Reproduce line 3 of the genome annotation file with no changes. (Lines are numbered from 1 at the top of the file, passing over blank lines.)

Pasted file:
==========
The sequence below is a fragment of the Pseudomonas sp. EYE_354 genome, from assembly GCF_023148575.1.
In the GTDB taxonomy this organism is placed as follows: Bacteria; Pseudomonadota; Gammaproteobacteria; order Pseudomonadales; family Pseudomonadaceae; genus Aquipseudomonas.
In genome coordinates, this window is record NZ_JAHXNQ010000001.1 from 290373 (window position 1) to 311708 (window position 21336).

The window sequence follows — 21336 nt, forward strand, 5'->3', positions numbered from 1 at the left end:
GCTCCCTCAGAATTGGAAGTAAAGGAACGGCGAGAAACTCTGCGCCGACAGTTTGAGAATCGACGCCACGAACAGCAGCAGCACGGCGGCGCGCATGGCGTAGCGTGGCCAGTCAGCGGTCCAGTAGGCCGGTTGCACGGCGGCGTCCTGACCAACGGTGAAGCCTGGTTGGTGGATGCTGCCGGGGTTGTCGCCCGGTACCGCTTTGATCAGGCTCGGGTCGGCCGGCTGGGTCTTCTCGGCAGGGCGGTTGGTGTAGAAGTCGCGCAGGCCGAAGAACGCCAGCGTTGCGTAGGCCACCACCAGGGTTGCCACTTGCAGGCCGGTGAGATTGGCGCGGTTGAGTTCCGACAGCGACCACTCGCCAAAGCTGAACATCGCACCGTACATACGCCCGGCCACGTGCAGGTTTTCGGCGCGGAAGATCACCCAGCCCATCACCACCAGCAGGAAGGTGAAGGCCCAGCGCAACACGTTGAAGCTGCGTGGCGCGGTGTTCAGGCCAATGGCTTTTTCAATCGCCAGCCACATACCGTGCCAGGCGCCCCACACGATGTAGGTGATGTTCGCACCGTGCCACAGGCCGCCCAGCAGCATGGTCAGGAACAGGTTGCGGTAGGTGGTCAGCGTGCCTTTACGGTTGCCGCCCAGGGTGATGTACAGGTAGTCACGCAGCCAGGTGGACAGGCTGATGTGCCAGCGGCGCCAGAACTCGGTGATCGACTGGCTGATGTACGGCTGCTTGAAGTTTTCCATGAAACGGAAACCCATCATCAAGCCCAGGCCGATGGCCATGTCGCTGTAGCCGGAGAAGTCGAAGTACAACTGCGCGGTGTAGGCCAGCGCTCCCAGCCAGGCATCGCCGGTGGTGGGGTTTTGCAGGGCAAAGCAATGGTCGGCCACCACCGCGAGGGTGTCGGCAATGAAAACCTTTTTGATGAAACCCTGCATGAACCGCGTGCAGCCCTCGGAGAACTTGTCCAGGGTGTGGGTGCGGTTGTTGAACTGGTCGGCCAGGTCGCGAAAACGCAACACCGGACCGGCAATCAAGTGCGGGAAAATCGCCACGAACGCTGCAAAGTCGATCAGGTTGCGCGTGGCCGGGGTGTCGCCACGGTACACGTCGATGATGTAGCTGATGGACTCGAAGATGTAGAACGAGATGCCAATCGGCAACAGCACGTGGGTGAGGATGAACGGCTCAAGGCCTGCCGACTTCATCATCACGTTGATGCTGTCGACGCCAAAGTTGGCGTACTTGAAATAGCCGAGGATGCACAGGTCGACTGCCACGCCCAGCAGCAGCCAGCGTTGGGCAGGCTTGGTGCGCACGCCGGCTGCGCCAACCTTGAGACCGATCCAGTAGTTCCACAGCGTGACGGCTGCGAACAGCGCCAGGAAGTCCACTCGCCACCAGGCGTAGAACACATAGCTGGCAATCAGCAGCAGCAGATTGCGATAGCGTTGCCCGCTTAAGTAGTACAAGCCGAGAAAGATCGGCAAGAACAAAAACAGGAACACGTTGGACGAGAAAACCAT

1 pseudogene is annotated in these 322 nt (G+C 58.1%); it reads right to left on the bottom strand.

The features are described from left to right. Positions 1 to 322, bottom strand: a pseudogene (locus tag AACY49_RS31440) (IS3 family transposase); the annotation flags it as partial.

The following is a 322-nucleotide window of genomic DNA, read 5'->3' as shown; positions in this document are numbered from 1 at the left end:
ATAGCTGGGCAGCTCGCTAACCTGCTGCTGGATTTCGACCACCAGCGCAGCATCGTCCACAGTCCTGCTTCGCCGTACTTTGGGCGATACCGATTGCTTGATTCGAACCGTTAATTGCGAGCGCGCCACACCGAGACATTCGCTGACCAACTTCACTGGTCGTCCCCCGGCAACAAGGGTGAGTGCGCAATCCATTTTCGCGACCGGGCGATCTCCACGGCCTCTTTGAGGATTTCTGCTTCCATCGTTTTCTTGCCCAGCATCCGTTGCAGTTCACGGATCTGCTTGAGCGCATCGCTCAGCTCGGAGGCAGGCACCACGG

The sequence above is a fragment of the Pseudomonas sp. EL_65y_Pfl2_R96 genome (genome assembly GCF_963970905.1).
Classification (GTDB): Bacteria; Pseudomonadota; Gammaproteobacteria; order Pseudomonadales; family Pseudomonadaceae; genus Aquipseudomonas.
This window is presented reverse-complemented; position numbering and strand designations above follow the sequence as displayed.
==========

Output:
In genome coordinates, this window is record NZ_JAHXNQ010000001.1 from 290373 (window position 1) to 311708 (window position 21336).